The Web     
Powered by
Return to Transcripts main page


Interview With Senator Edward Kennedy

Aired July 15, 2003 - 20:17   ET


PAULA ZAHN, CNN ANCHOR: Senator Edward Kennedy today delivered a blistering critique of U.S. policy in Iraq, calling it adrift, and comparing U.S. troops to -- quote -- "police officers in a shooting gallery."
A short while ago, I asked Senator Kennedy about the controversy surrounding U.S. intelligence on Iraq and why he thinks the president led the country to war.


SEN. EDWARD KENNEDY (D), MASSACHUSETTS: I don't doubt his motivations. I believe that he believed what he said at the time. I think that there was a policy that was wrong.

I think it was a mistake to rush to war. But, most importantly, no one ever doubted that we could be successful in war. The real issue today is, can we win the peace? And I'm very, very concerned that the failure of this administration's policy in Iraq is resulting in Americans every day being in a shooting gallery and getting killed.

We've lost 81 Americans since the president was on the aircraft carrier and announced that this war was effectively over. And it does seem to me that we have a good example of how we can try and share this responsibility, both of rebuilding Iraq and sharing the security issues. And that is working through the United Nations, as we did in Bosnia, as we did in Kosovo, as we did in East Timor, and even as we're attempting to do in Afghanistan.

It seems to me, we ought to go to the United Nations, get a resolution, bring in NATO, so that they can reach out and we can get Muslim countries, other countries, participating there, lesson the pressure on the American military, bring in the Jeandarms (ph), bring in the Guardias from Spain that are experts in police control, and really move this into a different direction and relieve the great pressure that is on our service men and women.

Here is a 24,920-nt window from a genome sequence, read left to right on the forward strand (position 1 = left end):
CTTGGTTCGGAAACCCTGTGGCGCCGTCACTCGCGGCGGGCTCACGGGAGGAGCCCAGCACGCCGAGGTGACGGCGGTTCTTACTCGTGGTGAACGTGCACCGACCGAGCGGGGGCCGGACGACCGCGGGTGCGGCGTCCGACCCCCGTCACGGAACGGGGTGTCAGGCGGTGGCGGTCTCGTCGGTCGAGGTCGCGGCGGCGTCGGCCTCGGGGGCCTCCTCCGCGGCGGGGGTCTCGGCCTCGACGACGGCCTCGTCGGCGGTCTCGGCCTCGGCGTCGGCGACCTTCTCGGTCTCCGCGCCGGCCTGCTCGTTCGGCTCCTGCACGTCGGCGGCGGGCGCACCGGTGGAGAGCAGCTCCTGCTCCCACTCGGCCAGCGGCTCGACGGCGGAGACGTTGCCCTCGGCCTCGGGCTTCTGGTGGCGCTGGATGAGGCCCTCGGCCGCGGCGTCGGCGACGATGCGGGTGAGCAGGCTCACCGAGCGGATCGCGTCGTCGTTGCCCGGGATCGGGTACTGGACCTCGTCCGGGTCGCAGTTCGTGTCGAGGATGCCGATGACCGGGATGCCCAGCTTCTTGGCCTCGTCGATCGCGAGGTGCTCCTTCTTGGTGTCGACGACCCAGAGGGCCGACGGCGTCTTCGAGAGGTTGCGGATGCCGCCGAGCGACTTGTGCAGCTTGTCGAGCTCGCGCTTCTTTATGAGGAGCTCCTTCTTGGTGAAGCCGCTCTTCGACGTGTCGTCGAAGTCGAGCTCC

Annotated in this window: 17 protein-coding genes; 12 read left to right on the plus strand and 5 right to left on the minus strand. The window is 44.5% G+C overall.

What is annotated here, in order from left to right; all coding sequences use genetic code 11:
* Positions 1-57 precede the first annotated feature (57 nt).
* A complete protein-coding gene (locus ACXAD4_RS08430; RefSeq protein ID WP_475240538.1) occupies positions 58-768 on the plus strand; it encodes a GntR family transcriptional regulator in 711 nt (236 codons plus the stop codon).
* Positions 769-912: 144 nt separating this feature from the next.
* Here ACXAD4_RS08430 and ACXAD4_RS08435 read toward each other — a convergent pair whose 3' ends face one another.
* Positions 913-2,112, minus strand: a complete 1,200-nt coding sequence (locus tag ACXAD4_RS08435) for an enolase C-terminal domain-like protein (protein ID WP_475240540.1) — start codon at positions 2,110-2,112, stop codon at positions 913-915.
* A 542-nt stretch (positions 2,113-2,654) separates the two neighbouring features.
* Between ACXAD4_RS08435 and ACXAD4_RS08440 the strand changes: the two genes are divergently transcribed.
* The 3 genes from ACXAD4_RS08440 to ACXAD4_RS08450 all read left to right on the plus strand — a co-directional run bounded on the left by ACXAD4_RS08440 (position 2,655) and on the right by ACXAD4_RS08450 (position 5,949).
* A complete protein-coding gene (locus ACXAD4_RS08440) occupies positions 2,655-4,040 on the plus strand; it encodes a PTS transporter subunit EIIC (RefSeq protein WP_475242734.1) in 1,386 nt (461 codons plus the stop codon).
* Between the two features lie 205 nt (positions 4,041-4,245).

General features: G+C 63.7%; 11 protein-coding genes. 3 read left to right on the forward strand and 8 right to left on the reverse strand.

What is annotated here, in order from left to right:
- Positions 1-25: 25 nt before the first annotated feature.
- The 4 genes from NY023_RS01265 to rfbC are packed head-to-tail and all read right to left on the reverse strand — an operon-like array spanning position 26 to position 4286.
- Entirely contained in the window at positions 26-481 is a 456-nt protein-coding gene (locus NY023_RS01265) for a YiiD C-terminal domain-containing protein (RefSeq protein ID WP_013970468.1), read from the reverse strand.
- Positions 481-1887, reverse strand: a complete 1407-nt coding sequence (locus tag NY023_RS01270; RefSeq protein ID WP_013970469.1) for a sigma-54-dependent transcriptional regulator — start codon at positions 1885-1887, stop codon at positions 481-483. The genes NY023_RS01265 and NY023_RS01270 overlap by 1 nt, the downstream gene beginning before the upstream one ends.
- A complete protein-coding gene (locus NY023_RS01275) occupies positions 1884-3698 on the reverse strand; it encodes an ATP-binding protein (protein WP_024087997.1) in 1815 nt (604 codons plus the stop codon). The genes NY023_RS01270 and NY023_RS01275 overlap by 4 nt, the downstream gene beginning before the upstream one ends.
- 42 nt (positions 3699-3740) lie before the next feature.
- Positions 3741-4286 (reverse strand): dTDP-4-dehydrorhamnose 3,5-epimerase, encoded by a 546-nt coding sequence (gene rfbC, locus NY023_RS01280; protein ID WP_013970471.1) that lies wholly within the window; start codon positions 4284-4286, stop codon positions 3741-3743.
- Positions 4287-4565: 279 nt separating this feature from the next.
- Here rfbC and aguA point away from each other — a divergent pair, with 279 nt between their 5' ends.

ZAHN: Senator, then, are you telling us tonight that you believe the president does not have a viable plan in place to protect American troops?

KENNEDY: Well, American troops can have a perimeter defense. And American troops can be out there trying to do police work. But that isn't -- they're the best troops in the world. And we have an Army second to none.

But, quite, frankly they're doing and performing functions that they weren't set up to do. They are set up to move in and take over countries, which they have done very well. We need to have an international force there. I think that that would provide a greater kind of security within the country. And also, by bringing it, we would provide relief. We have today, between Iraq and Afghanistan, half our Army overseas in these two countries. They need relief.